Manitoba Tel is trying to shake off a gloomy narrative.
But as it does so, the Winnipeg-based telecom provider has to deal with several unfortunate realities, none of which are management's fault. It's stuck with a mix of telecom services overly reliant on eroding legacy landline services, and enterprise customers, which it says pulled back on spending throughout the recession. And it's facing intense competition from Shaw Communications Inc. , which has been extremely aggressive in MTS's territory.
But the company is still trying: It is finishing the construction of a next-generation wireless network and setting out on a $125-million, multi-year plan to build a fibre-to-the-home network that will see fibre-optic cable laid to more Manitobans' doors and allow MTS's Internet-based TV (IPTV) service in more communities. On Friday, the company slashed its dividend by 35 per cent in order to do so.
These were all necessary moves, analysts say, but there is still a lot of uncertainty - not to mention negativity - swirling around this stock. Because Shaw doesn't look like its about to stop being aggressive, some analysts doubt the harsh dividend cut is deep enough; and a potentially lucrative sale of MTS Allstream, the company's enterprise division, will have to wait until Canada's politicians agree on changes to the sector's current foreign ownership restrictions.
The company's second quarter results, reported on Friday, were in line with or beat analysts already low expectations, but Pierre Blouin, MTS's chief executive officer, admitted that they were "frankly, below our own expectations."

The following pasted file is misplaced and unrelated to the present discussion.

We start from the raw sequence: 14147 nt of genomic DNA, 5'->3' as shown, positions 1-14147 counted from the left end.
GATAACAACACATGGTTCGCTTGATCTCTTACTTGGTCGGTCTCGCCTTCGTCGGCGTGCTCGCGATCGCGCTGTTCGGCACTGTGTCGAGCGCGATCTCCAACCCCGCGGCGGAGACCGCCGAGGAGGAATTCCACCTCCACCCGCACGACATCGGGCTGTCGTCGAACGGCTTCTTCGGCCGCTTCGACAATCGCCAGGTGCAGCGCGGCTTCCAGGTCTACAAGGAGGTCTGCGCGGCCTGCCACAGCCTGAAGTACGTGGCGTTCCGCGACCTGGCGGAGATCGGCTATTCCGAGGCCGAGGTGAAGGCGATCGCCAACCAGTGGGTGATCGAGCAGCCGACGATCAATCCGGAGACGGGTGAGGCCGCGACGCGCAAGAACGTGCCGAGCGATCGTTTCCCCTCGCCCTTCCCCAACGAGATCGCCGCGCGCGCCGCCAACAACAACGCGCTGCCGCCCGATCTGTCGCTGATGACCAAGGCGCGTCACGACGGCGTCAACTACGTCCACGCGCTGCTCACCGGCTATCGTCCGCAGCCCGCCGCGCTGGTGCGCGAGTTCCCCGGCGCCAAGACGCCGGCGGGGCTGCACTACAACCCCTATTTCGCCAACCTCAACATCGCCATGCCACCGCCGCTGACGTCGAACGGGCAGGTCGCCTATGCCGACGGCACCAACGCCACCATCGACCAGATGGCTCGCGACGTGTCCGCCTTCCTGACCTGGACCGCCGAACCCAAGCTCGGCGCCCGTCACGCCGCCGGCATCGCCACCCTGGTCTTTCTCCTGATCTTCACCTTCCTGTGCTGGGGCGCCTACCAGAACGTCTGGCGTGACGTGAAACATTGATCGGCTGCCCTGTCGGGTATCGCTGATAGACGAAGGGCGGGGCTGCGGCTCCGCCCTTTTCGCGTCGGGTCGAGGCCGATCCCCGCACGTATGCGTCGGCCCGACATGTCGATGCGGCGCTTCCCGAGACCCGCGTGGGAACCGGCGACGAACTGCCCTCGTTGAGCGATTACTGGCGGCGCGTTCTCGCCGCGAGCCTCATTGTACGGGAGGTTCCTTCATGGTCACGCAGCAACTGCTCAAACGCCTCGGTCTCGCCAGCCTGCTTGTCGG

In an interview, Mr. Blouin said sustainability was at the "forefront" of the decision to cut the dividend to $1.70, Shaw's pricing was "irrational" and "unsustainable" since it was likely coming in below costs, and that new investments would help extend MTS's ability to offer multiple services across more of Manitoba.
"We're expanding our footprint outside of Winnipeg," Mr. Blouin said. "By putting fibre in, we will be in a position to create growth by delivering television service and broadband in cities that we couldn't in the past."
But analysts remain skeptical of the company's announcements, some on several fronts. Canaccord Genuity analyst Dvai Ghose said experiences in the United States, with Verizon Communications Inc. and AT&T Inc., have shown fibre deployments rarely stem the erosion of legacy landline business, which, at MTS and others, is deteriorating fast.
"For some reason, people are buying into this story that their cash flows will improve next year, I'm not quite sure why," Mr. Ghose said. "Quite frankly, it's just got way too much legacy exposure."
The fate of MTS's Allstream division is another big question mark - and potentially a very positive one. Greg MacDonald of National Bank Financial Inc. says that anything beyond the status quo, up to and including a sale, could be a "catalyst for the stock." Mr. Blouin says the division has much more value to American companies.
"If foreign ownership is lifted, we'll give Allstream an opportunity to get closer to some of these companies that have a lot of customers in Canada," he said. "We were close to AT&T - owned by AT&T - at one point. AT&T left because they couldn't get close enough, and influence the company enough, to serve their customers in Canada. We'll see, in the future, if that can benefit Allstream."
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